Three powerful lawmakers are calling on the Federal Communications Commission
to investigate how media consolidation is affecting access to programming.
Sens. Fritz Hollings (D-S.C.), Herb Kohl (D-Wis.) and Mike DeWine (R-Ohio)
want the FCC to complete an independent investigation by the end of the year or
before the FCC acts to change any media-ownership rules, whichever comes first.
"Diversity of voices and opinions are vital to competition as well as the
discourse of our democracy," the three wrote. "Given the substantial, ongoing
consolidation in the media industry and recent court decisions striking down
rules that restrain this trend, we are extremely concerned that this competition
and discourse is at risk."
Specifically, the senators want the FCC to look at whether large media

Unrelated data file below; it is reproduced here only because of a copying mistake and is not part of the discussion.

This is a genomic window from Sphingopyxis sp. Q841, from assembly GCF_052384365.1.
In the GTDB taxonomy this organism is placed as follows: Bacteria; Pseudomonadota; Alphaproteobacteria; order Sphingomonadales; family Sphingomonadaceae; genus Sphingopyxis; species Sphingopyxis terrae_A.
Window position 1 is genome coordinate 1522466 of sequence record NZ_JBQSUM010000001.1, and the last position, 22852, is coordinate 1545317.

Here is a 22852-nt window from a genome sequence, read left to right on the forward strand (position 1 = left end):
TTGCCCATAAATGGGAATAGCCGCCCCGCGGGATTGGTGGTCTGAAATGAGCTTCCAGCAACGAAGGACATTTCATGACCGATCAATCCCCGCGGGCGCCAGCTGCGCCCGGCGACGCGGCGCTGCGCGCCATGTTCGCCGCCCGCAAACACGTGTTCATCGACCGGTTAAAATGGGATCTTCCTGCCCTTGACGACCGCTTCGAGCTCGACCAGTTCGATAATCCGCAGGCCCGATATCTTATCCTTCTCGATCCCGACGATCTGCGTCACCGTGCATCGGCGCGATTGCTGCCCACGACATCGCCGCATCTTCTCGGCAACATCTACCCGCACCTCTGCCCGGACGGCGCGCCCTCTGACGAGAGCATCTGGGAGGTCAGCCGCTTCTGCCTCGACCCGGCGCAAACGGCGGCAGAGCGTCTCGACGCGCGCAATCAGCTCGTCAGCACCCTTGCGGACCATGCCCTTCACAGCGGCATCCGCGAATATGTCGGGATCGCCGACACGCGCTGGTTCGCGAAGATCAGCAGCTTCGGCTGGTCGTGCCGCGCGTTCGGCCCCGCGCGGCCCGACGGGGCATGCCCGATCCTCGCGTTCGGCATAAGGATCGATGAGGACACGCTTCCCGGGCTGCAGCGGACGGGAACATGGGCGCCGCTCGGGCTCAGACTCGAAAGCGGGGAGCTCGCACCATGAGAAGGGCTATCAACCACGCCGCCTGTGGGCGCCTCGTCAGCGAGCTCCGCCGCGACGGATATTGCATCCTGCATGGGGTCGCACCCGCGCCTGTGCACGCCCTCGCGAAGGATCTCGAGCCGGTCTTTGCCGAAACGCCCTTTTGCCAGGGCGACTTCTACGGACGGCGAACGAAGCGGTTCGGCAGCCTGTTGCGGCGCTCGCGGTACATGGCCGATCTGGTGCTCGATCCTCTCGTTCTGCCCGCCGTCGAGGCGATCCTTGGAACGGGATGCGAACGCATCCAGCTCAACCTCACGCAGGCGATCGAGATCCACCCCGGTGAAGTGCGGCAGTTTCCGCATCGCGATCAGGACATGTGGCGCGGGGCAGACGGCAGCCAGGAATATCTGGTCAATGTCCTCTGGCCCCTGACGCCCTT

companies take advantage of their size when deciding what programming they will
The so-called program-access rules, which are part of the 1992 Cable Act and
require vertically integrated cable companies to grant all buyers access to
their programming on fair terms, are set to expire in October.
The FCC is conducting a rulemaking on the issue that is supposed to be
completed this summer.
The FCC also is looking at several other media-ownership rules, including how
best to modify a cap on national-television ownership, whether to allow
crossownership of newspapers and TV stations, and whether or not to limit
national ownership of cable systems.
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